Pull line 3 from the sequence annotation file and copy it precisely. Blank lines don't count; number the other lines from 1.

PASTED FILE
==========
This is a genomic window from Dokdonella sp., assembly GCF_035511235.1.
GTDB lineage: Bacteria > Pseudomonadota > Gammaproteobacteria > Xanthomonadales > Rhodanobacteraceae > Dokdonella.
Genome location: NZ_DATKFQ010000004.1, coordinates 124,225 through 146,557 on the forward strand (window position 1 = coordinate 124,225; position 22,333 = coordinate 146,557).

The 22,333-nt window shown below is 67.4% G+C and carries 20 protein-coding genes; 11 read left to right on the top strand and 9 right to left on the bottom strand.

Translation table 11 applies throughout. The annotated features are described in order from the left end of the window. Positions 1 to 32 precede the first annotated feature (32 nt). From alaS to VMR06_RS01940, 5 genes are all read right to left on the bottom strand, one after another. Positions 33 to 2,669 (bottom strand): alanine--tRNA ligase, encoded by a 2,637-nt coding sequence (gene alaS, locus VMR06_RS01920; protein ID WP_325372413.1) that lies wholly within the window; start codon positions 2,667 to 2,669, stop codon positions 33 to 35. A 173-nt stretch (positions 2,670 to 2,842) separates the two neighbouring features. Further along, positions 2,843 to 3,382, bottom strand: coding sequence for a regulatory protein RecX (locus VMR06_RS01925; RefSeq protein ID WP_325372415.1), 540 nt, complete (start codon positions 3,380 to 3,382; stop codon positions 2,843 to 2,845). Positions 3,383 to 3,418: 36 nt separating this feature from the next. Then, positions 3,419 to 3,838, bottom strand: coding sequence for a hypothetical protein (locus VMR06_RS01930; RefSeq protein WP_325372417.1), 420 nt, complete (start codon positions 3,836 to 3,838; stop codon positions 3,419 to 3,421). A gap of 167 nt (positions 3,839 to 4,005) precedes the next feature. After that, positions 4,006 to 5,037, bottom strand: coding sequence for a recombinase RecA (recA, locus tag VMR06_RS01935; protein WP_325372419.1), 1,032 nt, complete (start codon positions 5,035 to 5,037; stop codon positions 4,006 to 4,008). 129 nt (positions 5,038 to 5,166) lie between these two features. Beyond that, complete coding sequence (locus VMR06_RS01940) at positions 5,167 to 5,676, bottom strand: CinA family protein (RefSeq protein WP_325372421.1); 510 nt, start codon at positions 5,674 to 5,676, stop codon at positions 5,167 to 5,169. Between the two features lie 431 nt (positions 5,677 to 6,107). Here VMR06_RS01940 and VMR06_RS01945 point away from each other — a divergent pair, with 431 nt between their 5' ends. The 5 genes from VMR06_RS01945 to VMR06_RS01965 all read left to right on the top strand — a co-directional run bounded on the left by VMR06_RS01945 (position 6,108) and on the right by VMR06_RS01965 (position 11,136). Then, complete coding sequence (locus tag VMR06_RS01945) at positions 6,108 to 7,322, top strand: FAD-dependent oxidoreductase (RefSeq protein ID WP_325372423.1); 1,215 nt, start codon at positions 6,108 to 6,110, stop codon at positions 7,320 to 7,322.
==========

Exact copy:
Genome location: NZ_DATKFQ010000004.1, coordinates 124,225 through 146,557 on the forward strand (window position 1 = coordinate 124,225; position 22,333 = coordinate 146,557).